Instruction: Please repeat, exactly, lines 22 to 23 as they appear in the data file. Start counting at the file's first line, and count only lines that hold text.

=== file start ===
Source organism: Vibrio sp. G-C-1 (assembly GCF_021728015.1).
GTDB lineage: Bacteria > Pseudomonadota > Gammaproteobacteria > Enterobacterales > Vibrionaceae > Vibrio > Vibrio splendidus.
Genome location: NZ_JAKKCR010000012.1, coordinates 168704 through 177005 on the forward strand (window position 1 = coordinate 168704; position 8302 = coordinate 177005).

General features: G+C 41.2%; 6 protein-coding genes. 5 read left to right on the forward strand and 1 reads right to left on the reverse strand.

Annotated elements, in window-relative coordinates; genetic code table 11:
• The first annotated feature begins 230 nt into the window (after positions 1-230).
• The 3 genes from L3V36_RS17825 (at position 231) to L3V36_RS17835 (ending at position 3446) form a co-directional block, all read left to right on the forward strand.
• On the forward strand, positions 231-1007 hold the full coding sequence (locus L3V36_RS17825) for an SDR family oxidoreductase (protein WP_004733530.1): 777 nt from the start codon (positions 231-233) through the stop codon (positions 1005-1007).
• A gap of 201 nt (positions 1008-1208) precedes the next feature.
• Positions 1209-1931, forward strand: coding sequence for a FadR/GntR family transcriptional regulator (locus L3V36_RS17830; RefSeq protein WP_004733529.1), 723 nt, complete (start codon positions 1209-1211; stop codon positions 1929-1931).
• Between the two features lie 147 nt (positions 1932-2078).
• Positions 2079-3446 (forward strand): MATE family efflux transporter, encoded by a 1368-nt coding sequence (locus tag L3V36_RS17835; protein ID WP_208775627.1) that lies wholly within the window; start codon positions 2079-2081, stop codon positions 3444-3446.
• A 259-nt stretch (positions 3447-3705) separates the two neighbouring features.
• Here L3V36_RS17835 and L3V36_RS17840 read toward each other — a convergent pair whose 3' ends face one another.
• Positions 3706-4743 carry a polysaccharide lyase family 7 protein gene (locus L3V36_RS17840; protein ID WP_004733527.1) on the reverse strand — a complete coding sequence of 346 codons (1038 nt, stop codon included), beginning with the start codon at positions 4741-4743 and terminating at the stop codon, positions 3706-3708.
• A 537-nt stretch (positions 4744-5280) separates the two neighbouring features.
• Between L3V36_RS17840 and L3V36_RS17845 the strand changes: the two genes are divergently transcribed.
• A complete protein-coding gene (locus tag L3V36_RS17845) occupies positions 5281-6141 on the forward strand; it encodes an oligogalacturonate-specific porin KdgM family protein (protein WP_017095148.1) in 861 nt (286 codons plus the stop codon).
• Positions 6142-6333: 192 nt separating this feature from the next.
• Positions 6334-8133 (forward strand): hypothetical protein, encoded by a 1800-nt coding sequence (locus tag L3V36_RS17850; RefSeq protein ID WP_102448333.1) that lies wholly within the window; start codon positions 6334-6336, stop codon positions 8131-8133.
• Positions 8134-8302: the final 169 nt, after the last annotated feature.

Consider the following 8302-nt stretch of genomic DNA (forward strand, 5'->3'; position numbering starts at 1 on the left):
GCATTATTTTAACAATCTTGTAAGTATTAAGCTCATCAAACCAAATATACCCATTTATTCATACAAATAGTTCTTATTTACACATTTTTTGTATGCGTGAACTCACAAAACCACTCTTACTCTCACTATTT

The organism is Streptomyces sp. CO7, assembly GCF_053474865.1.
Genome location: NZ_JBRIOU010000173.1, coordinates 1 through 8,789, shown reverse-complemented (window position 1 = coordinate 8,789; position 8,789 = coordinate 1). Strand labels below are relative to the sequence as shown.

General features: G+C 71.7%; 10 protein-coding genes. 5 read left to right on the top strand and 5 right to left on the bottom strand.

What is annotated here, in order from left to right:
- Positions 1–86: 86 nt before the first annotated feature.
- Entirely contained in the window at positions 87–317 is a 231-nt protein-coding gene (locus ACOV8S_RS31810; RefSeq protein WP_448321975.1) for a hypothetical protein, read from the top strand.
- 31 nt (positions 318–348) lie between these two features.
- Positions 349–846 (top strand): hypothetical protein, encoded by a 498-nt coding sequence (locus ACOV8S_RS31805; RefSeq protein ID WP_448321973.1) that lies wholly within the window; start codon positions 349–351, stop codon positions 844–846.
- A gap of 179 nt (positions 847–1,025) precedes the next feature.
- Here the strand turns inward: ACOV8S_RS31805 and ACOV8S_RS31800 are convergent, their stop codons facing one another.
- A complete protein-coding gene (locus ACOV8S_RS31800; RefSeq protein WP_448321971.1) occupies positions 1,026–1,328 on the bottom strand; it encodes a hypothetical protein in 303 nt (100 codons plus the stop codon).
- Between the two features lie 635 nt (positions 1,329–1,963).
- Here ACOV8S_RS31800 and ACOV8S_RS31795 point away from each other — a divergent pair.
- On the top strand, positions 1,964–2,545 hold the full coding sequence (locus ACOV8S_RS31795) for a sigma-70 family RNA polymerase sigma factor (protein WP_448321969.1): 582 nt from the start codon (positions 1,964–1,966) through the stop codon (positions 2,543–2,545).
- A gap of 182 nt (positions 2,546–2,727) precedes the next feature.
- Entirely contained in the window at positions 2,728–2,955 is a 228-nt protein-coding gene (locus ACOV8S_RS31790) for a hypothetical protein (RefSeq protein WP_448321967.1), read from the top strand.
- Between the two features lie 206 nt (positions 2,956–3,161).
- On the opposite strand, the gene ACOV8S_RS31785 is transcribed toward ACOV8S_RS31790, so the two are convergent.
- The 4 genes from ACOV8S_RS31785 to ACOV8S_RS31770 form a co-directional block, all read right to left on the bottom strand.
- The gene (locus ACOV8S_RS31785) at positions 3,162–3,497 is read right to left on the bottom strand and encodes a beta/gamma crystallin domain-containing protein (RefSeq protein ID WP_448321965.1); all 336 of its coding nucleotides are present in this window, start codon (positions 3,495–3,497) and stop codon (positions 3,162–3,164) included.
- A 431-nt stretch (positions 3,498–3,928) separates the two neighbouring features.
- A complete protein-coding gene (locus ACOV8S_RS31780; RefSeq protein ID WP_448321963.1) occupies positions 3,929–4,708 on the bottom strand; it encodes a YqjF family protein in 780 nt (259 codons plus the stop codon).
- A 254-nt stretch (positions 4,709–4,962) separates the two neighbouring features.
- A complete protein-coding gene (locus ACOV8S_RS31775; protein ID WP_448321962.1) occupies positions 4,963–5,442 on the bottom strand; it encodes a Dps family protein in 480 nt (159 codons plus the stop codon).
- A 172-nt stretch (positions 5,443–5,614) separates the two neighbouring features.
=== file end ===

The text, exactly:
Consider the following 8302-nt stretch of genomic DNA (forward strand, 5'->3'; position numbering starts at 1 on the left):
GCATTATTTTAACAATCTTGTAAGTATTAAGCTCATCAAACCAAATATACCCATTTATTCATACAAATAGTTCTTATTTACACATTTTTTGTATGCGTGAACTCACAAAACCACTCTTACTCTCACTATTT